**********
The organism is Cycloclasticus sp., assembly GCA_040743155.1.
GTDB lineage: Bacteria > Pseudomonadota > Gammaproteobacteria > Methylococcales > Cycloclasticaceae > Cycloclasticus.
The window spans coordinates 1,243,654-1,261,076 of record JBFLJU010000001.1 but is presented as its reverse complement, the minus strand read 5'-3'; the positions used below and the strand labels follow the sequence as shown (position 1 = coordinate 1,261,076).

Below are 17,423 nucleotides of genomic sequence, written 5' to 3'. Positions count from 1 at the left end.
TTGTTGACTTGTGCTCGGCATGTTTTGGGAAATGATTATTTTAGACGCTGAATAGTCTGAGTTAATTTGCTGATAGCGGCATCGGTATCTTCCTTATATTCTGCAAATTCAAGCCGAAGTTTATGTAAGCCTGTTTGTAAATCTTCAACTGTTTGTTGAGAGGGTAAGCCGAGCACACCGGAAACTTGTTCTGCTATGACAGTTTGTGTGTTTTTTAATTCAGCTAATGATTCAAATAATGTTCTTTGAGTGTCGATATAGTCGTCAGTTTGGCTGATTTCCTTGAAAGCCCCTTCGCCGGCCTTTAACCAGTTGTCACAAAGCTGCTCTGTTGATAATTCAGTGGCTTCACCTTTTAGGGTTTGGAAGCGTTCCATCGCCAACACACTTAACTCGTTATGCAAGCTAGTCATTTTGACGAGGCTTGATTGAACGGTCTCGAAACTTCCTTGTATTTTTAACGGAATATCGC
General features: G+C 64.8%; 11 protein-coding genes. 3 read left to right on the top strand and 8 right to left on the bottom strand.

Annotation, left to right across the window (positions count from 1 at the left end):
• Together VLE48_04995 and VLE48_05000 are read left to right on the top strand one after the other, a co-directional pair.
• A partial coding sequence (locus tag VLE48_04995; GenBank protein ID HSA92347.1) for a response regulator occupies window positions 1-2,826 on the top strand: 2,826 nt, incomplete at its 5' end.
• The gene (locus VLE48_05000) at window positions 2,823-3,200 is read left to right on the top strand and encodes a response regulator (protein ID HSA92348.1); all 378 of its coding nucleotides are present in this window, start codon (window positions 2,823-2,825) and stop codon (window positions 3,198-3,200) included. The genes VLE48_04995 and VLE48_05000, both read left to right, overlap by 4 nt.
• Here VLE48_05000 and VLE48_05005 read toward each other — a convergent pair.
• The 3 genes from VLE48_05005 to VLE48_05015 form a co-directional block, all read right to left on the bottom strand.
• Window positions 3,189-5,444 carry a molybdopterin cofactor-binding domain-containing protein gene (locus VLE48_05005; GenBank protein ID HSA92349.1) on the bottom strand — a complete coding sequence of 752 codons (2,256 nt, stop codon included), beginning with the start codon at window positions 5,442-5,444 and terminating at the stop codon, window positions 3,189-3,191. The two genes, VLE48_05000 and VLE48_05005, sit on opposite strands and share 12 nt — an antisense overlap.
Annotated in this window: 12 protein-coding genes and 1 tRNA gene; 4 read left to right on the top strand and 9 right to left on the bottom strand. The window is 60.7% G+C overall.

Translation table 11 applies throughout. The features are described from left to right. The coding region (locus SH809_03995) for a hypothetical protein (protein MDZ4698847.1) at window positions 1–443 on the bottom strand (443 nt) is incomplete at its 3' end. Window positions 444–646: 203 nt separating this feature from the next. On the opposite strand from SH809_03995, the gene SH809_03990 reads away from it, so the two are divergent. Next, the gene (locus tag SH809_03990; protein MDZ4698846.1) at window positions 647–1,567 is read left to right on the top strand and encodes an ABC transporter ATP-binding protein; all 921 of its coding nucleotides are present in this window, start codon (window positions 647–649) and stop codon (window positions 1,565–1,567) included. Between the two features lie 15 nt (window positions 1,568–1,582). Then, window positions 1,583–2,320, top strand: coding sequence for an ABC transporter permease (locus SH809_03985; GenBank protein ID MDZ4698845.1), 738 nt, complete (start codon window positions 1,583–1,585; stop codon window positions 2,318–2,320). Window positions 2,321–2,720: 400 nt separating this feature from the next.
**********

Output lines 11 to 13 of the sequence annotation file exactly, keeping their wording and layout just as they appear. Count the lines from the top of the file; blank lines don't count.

• Here VLE48_05000 and VLE48_05005 read toward each other — a convergent pair.
• The 3 genes from VLE48_05005 to VLE48_05015 form a co-directional block, all read right to left on the bottom strand.
• Window positions 3,189-5,444 carry a molybdopterin cofactor-binding domain-containing protein gene (locus VLE48_05005; GenBank protein ID HSA92349.1) on the bottom strand — a complete coding sequence of 752 codons (2,256 nt, stop codon included), beginning with the start codon at window positions 5,442-5,444 and terminating at the stop codon, window positions 3,189-3,191. The two genes, VLE48_05000 and VLE48_05005, sit on opposite strands and share 12 nt — an antisense overlap.